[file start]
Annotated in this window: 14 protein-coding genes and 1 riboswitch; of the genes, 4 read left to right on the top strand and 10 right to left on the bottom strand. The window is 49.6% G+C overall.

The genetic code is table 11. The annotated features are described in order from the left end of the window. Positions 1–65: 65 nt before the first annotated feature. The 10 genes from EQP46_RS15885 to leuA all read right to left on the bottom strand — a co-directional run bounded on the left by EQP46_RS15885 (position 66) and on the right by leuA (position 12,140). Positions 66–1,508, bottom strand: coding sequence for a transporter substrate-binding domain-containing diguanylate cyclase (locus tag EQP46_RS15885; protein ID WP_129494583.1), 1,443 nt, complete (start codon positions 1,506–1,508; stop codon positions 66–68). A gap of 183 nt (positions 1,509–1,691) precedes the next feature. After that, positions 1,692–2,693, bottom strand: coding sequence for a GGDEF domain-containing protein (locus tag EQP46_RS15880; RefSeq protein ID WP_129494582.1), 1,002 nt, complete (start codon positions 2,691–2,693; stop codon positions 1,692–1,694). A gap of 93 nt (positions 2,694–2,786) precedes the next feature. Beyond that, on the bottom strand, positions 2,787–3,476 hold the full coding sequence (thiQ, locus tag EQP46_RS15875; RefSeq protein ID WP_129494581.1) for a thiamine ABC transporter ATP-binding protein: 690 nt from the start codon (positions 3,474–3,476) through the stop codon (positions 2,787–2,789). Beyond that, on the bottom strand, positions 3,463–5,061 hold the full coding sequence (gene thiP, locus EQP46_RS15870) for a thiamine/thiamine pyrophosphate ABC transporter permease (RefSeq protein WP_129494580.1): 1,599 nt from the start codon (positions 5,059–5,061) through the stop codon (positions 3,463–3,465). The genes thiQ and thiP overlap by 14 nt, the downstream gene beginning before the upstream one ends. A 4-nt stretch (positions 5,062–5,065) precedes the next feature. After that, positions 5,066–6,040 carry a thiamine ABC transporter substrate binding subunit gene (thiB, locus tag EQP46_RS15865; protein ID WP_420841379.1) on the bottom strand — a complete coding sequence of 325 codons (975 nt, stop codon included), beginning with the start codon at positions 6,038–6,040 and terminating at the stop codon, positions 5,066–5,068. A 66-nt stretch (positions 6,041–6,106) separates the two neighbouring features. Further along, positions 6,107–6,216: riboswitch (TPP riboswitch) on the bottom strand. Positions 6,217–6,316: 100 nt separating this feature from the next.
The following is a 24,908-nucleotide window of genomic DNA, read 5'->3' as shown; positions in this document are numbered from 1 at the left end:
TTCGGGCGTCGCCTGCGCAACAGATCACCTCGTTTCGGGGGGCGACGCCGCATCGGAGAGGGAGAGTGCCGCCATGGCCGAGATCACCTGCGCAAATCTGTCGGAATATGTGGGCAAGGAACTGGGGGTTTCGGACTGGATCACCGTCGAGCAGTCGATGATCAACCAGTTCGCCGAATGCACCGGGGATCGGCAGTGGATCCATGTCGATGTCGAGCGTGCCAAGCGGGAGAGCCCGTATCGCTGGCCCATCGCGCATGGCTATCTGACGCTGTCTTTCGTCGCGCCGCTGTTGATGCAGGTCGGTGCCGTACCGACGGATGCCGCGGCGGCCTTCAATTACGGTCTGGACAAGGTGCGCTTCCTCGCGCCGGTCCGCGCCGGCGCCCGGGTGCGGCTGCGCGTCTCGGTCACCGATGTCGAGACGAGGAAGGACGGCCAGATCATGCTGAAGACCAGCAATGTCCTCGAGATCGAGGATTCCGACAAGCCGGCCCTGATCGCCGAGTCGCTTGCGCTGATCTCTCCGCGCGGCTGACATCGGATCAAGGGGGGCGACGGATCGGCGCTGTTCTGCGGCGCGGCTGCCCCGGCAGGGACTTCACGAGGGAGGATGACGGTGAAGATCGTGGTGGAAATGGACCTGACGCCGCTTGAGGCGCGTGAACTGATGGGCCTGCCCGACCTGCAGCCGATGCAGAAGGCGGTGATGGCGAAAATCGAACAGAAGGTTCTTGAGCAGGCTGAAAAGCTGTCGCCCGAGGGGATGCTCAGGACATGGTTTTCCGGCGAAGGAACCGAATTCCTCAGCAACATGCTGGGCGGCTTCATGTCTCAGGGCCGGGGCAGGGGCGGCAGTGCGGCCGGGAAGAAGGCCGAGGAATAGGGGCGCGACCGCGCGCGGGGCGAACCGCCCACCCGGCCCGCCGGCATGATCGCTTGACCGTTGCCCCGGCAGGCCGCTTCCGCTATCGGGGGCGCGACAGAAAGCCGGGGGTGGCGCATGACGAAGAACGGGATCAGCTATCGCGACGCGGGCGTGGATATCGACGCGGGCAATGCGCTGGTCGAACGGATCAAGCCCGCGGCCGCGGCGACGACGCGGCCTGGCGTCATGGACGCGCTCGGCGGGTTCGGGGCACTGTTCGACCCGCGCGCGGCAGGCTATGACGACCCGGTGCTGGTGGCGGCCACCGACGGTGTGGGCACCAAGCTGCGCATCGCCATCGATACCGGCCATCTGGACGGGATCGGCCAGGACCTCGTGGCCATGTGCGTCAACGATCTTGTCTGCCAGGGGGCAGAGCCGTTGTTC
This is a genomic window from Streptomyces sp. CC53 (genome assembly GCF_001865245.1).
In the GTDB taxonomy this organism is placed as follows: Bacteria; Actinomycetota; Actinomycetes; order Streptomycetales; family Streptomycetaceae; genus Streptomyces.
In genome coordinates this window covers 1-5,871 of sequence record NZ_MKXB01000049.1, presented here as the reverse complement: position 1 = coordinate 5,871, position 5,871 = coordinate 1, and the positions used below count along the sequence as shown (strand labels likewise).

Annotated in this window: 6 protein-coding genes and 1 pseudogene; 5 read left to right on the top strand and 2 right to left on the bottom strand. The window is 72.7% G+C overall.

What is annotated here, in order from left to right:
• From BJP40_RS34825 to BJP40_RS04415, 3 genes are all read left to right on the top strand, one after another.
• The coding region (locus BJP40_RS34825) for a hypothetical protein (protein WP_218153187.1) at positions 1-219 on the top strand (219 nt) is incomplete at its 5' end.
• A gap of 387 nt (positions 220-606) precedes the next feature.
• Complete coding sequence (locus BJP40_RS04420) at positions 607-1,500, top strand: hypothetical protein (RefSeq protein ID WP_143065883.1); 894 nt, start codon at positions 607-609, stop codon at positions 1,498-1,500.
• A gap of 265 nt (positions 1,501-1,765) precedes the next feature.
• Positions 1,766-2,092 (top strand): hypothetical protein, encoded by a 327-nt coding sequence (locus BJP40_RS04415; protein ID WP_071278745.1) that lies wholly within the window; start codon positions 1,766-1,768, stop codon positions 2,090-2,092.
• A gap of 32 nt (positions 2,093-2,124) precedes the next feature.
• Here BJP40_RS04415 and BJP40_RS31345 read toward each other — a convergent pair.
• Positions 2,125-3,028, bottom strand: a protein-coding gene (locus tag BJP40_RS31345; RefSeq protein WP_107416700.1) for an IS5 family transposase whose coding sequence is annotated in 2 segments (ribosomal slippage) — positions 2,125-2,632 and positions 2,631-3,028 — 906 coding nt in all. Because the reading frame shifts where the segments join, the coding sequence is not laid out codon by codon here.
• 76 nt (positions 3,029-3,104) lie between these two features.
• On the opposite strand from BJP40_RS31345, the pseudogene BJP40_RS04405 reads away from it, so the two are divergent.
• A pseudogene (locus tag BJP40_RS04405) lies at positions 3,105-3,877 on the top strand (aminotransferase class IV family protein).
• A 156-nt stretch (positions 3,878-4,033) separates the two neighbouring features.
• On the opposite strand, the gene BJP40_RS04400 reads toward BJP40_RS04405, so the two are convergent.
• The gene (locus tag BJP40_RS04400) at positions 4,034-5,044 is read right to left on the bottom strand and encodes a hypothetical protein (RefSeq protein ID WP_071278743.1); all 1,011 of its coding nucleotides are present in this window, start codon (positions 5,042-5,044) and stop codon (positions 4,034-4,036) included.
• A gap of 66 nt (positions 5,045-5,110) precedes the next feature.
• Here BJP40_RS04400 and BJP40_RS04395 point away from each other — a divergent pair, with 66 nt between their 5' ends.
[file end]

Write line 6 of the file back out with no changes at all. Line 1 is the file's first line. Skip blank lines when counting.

In the GTDB taxonomy this organism is placed as follows: Bacteria; Actinomycetota; Actinomycetes; order Streptomycetales; family Streptomycetaceae; genus Streptomyces.